There's nothing like a royal baby to lift a nation's spirits. And those of its retailers are hoping to cash in on Prince William and Catherine's new arrival this month.
It wasn't long after the pregnant Duchess of Cambridge was admitted to hospital with morning sickness in December that one enterprising designer starting selling royal sick bags.
AdvertisementBut that was just the beginning.
With the new heir now expected within days, retailers have put a royal spin on everything from biscuits to books and have stocked up on commemorative mugs, key rings and plates.
Even Kate's parents appear to have got in on the act -- the Middletons' Party Pieces online business is showcasing as 'new' a range of "I'm a Princess" party cups, plates and napkins.
There is no shortage of baby products with a royal theme, from leading British firm Mothercare's romper suits for a "Prince in Training" to blankets and even dribble bibs adorned with crowns.
If they aren't to your taste, one company has published a book of sewing patterns for traditional bonnets, booties and christening gowns suitable for a future monarch.
The upmarket London hotel, Grosvenor House, has taken it further with a bespoke nursery suite designed "with a royal baby in mind" by the boutique that furnished William's childhood bedroom.
Costing Ģ2,300 ($3,550, 2,700 euros) a night, the rooms contain handcrafted and painted furniture, including a crib equipped with a regal coronet and canopy.
The ivory colour scheme may be impractical for babies, but for that kind of money, you would hope someone else would clean up.
Unlike the Olympics, a highly lucrative brand that is fiercely protected by the International Olympic Committee, anyone with an eye for a marketing opportunity can use the royal name.
And the new baby, like the queen's jubilee last year and the royal wedding in 2011, offers a welcome boost for an industry still suffering the fallout of the global economic crisis.
"These kind of events lead to a temporary feel-good lift. It will really help to boost particular brands and products," said Mandy Murphy, a spokeswoman for the British Retail Consortium.
The Centre for Retail Research (CRR) estimates that Ģ199 million ($297 million, 231 million euros) were spent in Britain on souvenirs and merchandise produced for William and Kate's wedding at Westminster Abbey.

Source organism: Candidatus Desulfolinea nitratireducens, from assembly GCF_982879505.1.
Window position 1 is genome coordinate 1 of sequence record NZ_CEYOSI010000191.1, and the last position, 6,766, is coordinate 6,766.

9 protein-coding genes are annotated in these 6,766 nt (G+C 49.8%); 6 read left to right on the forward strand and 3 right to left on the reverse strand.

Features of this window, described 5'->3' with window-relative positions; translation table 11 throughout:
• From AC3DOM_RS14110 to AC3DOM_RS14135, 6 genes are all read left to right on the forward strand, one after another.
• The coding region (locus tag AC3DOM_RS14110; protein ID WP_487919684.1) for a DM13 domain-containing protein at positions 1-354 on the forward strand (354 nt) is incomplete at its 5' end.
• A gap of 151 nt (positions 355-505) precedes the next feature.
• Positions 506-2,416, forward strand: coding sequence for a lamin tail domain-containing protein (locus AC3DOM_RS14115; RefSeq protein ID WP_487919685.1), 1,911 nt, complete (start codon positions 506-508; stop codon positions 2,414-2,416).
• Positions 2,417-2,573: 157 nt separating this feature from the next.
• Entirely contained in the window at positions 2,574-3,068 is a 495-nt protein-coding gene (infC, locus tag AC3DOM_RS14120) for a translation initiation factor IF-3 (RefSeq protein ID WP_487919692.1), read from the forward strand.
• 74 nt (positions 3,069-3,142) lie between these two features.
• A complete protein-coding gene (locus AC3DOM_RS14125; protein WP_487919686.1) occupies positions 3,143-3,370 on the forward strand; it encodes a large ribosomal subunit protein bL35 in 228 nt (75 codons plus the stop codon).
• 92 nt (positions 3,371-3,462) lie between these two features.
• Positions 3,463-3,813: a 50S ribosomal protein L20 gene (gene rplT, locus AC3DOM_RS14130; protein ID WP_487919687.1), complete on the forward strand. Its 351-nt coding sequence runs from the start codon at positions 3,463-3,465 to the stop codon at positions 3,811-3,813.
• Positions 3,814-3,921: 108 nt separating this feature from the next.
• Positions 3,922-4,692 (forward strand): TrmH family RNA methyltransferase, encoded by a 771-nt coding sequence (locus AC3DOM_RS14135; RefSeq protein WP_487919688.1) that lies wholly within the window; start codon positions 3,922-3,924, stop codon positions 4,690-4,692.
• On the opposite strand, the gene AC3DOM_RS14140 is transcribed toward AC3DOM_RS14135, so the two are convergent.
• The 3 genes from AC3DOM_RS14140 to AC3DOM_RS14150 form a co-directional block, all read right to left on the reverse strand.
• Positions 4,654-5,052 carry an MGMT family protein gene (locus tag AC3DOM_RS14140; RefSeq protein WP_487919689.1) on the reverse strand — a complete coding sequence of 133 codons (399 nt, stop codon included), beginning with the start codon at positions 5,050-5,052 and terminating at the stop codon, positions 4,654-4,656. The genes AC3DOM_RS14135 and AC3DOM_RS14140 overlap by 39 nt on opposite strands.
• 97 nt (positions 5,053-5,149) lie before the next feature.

Among the memorabilia was a tea-towel bearing the couple's faces, which William's Royal Air Force (RAF) colleagues bought and made him use while he was washing up in the mess.
The CRR predicts Ģ80 million will be spent this year on royal baby toys and products, and Ģ76 million on books, DVDs and other media related to the royal family.
Publishers have rushed out a slew of children's books about fictional pregnant princesses, the newborn's crying that might wake up the queen, and even a history of the diapers used to cover royal babies' bottoms.
Mills & Boon, the romance fiction series, has a special release unimaginatively entitled "Royal Baby", with the tagline: "The prince demands an heir... and what he wants, he gets!"
With an eye to those inevitable sleepless nights, several albums are on sale promising to soothe even the most fractious royal heir with classical music and traditional lullabies.
Given that 31-year-old William normally listens to hip-hop and dance music, Kate might consider one of those for herself.
New mums are advised to keep up their energy levels and the duchess might also enjoy the various tins of biscuits on offer in the shape of royal rattles, baby bottles, booties and prams.
Of course it wouldn't be a royal occasion without a celebration mug, although retailers are holding back until they know if the baby is a girl or a boy -- something William and Kate themselves apparently do not yet know.
They will not want to make the same mistake as the Chinese manufacturer which rushed out wedding mugs after William got engaged and accidentally used a picture of his brother, Harry.
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